David Mamet, whose play this film was based on, is an established writer-director in both stage and cinema, but Mamet did not write or co-write the screenplay for this adaptation of his stage play "Sexual Perversity in Chicago" (1974).
Actress Phoebe Cates auditioned for the role of Debbie which in the end eventually was cast with Demi Moore.
The 10th highest-grossing R-rated movie of 1986 and the 26th highest-grossing movie of 1986 overall.
Source playwright David Mamet did not direct this feature film of his play "Sexual Perversity in Chicago". But in 1987, the next year after this 1986 film was first released, the first feature film that Mamet directed debuted, which was House of Games (1987).
The final version of David Mamet's stage-play "Sexual Perversity in Chicago" was an amalgam of the first version of that titled play as well as another of Mamet's plays, "Danny Shapiro and his Search for the Mystery Princess".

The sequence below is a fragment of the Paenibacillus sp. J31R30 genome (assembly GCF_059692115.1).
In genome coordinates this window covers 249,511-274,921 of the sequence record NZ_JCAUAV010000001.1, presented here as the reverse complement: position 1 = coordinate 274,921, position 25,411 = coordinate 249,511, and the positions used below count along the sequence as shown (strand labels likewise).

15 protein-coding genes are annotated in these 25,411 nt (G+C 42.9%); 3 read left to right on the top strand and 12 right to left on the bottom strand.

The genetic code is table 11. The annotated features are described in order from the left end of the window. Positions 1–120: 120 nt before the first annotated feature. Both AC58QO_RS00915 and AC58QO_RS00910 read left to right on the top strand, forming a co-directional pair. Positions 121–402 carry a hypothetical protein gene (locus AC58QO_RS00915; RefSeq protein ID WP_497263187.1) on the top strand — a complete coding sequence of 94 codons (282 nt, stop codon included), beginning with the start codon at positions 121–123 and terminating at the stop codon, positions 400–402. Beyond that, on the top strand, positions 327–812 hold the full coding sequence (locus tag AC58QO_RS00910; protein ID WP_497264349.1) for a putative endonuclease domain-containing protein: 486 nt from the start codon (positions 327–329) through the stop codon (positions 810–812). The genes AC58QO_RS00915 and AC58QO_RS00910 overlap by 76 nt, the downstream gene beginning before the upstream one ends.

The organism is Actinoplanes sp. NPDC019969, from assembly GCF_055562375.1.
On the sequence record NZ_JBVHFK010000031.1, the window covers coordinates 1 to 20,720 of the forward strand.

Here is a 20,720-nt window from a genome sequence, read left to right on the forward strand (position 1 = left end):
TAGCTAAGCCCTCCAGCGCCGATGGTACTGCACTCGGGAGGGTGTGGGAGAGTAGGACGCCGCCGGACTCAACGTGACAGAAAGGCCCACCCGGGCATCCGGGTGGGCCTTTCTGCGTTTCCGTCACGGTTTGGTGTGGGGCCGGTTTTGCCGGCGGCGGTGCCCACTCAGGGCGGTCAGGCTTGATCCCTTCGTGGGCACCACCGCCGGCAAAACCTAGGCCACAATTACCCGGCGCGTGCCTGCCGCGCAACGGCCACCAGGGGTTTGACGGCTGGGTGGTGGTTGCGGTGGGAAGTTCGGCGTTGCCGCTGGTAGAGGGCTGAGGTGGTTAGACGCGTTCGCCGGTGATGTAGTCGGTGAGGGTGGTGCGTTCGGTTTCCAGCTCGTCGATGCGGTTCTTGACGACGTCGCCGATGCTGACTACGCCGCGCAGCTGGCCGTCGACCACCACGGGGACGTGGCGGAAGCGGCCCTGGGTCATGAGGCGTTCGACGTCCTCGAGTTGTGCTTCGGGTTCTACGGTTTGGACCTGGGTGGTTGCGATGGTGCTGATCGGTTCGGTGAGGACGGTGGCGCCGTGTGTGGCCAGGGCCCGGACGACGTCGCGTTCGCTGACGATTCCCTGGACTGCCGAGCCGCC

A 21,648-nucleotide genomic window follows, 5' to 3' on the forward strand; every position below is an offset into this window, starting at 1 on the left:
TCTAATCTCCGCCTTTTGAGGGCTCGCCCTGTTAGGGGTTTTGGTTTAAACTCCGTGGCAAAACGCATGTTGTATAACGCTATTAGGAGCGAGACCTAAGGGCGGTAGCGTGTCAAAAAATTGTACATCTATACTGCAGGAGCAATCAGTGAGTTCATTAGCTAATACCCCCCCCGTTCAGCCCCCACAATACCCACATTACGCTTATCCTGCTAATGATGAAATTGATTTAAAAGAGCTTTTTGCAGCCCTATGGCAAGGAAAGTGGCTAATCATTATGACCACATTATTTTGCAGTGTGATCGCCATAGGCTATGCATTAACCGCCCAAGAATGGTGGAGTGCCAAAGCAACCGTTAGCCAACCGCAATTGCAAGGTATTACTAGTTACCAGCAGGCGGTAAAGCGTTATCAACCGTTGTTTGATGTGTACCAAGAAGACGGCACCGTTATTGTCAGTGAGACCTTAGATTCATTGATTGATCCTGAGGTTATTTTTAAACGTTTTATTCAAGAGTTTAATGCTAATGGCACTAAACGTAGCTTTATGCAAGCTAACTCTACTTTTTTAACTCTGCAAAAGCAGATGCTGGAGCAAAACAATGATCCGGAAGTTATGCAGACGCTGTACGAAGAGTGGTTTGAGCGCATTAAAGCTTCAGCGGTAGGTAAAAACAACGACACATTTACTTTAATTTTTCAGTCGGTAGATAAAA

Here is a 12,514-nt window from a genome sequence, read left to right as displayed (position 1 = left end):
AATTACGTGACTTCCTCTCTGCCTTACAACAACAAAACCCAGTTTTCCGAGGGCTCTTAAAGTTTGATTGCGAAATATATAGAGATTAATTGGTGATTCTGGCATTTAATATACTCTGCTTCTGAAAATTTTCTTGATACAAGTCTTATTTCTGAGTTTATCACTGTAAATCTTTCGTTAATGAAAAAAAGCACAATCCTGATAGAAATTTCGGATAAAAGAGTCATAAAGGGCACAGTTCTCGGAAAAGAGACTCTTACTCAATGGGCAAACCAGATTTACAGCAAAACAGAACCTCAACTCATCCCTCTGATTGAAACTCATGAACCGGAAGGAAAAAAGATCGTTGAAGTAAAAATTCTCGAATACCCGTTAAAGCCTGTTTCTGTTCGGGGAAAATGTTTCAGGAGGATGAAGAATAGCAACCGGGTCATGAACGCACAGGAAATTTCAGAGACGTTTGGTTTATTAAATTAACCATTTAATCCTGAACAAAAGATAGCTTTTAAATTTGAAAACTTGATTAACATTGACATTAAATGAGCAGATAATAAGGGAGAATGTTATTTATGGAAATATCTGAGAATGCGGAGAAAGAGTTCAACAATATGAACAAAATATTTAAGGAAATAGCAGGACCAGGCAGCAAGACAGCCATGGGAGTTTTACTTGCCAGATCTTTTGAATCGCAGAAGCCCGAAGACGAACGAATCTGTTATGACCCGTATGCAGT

Jim Belushi reprized his role as Bernie Litko in this movie that he had previously performed on the stage at Chicago's Apollo Theater Center.
Jason Brett, one of the film's producers, said of the singles scene, which this movie examines: "Underneath the all-night partying and bar-hopping, there's a lot of emotional baggage, suspicion, insecurity, scar tissue. It's not an environment conducive to lasting relationships".
After rehearsals, the acting troupe of the film's four leads then headed for Chicago, Illinois where filming would begin in Grant Park, on the shores of Lake Michigan. During the next month, the seasons changed with cinematic speed, as the characters celebrated the conclusion of the baseball season on a rooftop overlooking Wrigley Field, New Years Eve on snow-swept Division Street and St. Patrick's Day in a driving downtown rainstorm.
Both snow and rain were technically created as The Windy City (Chicago in Illinois, USA) enjoyed a mellow autumn. Director Edward Zwick recalled: "But we got out of town in the nick of time. Two days after our last Chicago setup, the city got hit by a major blizzard".